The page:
Image: Silence and Hope


Ross Ahlfeld writes this week's blog and reflects on how he has been inspired by his son to focus on the true meaning of Christmas.

Every Christmas, I dig out this old newspaper front page from Christmas Eve, 2003. The headline proclaims ‘Last mad dash to the shops’ while the photograph presents a dizzying scene of consumers in a blur, frantically trying to purchase last minute gifts. 

It really could be a hellish vision of almost everything wrong with the dehumanising materialism of Christmas, with all its vacuous misery of spending money we don’t have, on stuff we don’t need. 

Fortunately, at the centre of this chaotic backdrop stands a beautiful little two-year-old boy, transfixed by his balloon, completely oblivious to the bedlam taking place all around him.  This powerful image has always helped me to reflect on how we might approach the celebration of Christmas.

Specifically, the child’s fascination with only his balloon causes me to contemplate Hebrews 12:2 – “Let us keep our eyes fixed on Jesus, on whom our faith depends from beginning to end.” The picture also encourages us to meditate on the biblical commendation to “become like little children, otherwise, we will never enter the kingdom of heaven”.

Of course, we are all very different. Some take great pleasure in buying gifts for loved ones amid all the hustle and bustle of Christmas. Others feel totally overwhelmed by the cacophony of sounds, the vast crowds and bright lights - they are left feeling utterly detached from it all, just as the toddler pictured remains disconnected from all the frenetic movement going on about him. Indeed, many of us feel that our senses are being flooded at this time of year and we end up quite distressed by the entire retail experience. 

Yet this same anxiety and sensory overload is the world which some (but not all) Autistic children and adults encounter every single day, not just at Christmas time.

Undoubtedly, we have a great deal to learn from our friends and family members on the autism spectrum, especially within the Church. Not for nothing is it said that the Church is one of the primary places where neurodiversity should be appreciated since “Christians with Aspergers often offer Church the gift of truth-telling”.

Perhaps the alternative to all the noise of secular Christmas is still to be found in the holy silence and stillness of the Church’s preparations for Christmas during Advent.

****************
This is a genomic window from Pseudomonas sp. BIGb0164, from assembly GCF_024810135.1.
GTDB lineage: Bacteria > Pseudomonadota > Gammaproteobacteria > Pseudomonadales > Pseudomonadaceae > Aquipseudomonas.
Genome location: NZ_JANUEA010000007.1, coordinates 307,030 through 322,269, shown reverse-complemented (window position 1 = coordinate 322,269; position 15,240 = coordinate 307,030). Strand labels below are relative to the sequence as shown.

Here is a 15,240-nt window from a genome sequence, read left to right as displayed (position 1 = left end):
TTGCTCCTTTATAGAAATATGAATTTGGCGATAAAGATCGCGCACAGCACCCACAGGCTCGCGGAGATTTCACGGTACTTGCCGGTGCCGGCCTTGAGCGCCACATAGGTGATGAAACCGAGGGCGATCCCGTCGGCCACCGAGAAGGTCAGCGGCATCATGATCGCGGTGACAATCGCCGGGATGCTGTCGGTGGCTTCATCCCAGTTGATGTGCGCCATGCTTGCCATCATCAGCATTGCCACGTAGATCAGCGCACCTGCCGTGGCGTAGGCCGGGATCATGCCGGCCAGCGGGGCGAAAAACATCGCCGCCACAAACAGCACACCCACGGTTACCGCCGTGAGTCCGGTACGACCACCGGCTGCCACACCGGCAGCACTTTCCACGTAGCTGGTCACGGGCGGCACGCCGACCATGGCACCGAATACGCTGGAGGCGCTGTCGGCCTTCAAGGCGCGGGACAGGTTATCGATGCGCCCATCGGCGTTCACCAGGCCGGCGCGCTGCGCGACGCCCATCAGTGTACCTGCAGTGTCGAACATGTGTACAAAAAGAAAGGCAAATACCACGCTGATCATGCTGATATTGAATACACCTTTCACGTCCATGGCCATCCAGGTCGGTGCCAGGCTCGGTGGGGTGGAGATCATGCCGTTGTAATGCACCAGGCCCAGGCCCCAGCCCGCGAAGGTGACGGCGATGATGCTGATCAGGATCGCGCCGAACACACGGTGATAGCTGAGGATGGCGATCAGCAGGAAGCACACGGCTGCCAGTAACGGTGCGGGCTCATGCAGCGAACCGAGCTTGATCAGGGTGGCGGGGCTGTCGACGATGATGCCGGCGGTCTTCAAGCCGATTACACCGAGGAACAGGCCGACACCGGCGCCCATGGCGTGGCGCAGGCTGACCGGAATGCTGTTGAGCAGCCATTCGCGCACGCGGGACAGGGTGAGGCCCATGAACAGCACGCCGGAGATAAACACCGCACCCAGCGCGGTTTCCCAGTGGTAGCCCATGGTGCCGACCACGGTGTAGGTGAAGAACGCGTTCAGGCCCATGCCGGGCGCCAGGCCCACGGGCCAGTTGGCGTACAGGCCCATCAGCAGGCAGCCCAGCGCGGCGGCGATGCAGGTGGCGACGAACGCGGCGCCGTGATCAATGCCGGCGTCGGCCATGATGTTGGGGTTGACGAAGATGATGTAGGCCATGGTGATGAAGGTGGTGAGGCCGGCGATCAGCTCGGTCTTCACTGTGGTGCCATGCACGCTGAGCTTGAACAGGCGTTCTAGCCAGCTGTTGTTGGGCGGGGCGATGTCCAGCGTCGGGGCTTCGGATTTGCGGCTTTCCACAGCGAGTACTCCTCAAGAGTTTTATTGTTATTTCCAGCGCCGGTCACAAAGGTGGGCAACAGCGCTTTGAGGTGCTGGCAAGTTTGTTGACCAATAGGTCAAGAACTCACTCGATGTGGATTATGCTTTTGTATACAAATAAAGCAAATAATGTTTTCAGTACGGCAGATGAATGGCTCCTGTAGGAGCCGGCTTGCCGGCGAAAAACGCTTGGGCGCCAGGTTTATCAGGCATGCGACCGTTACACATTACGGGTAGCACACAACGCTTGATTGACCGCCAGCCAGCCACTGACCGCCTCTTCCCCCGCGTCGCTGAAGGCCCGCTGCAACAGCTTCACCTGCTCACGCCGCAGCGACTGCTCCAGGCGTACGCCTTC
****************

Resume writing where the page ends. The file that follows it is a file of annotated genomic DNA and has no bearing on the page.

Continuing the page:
I should say that the little boy is my oldest son, soon to be 18 years old. He’s not just my son but also my friend, I’ve learned a great deal about life from this little boy with the balloon. Like all fathers and sons, we need each other. We are pilgrims on the road together, navigating our way through this often overwhelming and sometimes cruel world. At times we stumble and worry about of what lies further along the road - but it is always hope that drives us forward.

The peace activist Jim Forest describes living in hope as our Christian duty and responsibility. He quotes Martin Luther: “Even if I knew that tomorrow the world would go to pieces, I would still plant my apple tree.”

In truth, Christmas is a time of both silence and hope; the silence of waiting and the hope in God coming to dwell among us, illuminating the world with his love and the promise of life.

Image: Eco friendly Christmas


Sr Margaret Rose Bradley writes our latest blog and reflects on making Christmas environmentally friendly. 

In Britain each year at Christmas we use enough wrapping paper to reach the moon – and most of it can’t be recycled. Yet there are eco-friendly ways to wrap gifts that don’t cost the earth (in any sense).

Last year I bought some eco-friendly gift bags from Amnesty International. Made of newspaper, they were produced by a group in India. The work provided the group with an income, which in turn gave them a way to support their families.

Wrapping gifts in newspaper or brown paper is environmentally friendly and we could make it a fashion statement.

Then there’s the food waste. I was shocked to learn that In Britain alone, 4,000 Christmas dinners are thrown away because too many people buy much more than they need. An organisation called Olio encourages people to share leftover food by advertising the extra food on line. At Christmas they help people to share leftover food. See their website for details.

Christmas is an ideal time to think more carefully about our own recycling and in this way care for the earth as Pope Francis encourages us to do. And we really don’t need the latest fridge or washing machine.